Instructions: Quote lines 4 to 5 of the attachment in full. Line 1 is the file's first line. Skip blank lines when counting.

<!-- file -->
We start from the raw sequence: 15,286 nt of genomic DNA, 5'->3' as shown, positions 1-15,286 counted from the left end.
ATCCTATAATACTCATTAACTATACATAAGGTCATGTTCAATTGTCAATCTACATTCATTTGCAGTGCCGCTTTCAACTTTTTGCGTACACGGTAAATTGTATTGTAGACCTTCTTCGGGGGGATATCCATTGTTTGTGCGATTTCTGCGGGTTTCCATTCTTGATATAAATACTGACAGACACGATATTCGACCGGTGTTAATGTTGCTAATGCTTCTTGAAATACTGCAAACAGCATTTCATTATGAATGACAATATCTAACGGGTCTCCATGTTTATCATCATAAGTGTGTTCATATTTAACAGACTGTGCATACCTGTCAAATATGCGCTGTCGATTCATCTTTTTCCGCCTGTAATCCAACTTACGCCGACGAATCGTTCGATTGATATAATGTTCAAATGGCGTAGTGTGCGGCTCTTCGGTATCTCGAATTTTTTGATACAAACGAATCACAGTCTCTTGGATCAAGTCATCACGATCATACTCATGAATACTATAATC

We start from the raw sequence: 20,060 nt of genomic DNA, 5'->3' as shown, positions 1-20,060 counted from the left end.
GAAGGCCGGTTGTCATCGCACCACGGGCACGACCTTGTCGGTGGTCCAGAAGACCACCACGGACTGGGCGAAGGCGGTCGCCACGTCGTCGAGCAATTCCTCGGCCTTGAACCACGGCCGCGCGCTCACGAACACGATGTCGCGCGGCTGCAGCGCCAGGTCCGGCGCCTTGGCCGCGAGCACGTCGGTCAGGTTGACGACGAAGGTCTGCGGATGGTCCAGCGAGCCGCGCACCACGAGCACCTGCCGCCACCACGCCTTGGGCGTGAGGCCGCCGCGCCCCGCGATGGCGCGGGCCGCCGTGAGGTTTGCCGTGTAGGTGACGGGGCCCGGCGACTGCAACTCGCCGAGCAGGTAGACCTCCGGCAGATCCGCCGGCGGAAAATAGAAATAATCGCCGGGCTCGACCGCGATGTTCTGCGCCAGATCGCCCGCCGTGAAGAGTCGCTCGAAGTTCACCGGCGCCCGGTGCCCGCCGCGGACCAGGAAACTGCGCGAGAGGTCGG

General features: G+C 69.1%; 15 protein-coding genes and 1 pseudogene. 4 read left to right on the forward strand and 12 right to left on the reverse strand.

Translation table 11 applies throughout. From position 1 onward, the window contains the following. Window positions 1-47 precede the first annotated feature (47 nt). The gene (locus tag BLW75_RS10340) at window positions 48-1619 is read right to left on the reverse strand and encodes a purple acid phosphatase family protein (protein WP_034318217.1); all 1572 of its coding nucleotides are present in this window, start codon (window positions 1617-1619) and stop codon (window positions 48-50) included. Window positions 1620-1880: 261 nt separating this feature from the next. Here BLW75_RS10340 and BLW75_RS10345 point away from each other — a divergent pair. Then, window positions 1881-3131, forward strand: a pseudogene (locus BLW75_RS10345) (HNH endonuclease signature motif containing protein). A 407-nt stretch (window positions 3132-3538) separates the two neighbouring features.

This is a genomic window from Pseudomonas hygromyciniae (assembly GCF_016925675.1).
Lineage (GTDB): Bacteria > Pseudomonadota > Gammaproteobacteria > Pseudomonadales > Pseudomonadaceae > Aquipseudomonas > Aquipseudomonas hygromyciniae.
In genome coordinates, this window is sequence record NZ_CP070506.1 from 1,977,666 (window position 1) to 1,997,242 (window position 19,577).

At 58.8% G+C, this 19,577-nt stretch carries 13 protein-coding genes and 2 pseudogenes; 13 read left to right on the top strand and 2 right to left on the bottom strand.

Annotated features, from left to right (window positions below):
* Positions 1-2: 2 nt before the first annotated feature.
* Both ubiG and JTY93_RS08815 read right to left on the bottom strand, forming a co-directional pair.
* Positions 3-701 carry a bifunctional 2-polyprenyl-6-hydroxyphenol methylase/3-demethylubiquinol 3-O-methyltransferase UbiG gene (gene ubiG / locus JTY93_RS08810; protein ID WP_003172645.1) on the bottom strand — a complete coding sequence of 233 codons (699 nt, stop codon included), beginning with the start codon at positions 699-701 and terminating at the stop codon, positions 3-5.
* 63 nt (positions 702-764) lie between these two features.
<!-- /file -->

GAAGGCCGGTTGTCATCGCACCACGGGCACGACCTTGTCGGTGGTCCAGAAGACCACCACGGACTGGGCGAAGGCGGTCGCCACGTCGTCGAGCAATTCCTCGGCCTTGAACCACGGCCGCGCGCTCACGAACACGATGTCGCGCGGCTGCAGCGCCAGGTCCGGCGCCTTGGCCGCGAGCACGTCGGTCAGGTTGACGACGAAGGTCTGCGGATGGTCCAGCGAGCCGCGCACCACGAGCACCTGCCGCCACCACGCCTTGGGCGTGAGGCCGCCGCGCCCCGCGATGGCGCGGGCCGCCGTGAGGTTTGCCGTGTAGGTGACGGGGCCCGGCGACTGCAACTCGCCGAGCAGGTAGACCTCCGGCAGATCCGCCGGCGGAAAATAGAAATAATCGCCGGGCTCGACCGCGATGTTCTGCGCCAGATCGCCCGCCGTGAAGAGTCGCTCGAAGTTCACCGGCGCCCGGTGCCCGCCGCGGACCAGGAAACTGCGCGAGAGGTCGG

General features: G+C 69.1%; 15 protein-coding genes and 1 pseudogene. 4 read left to right on the forward strand and 12 right to left on the reverse strand.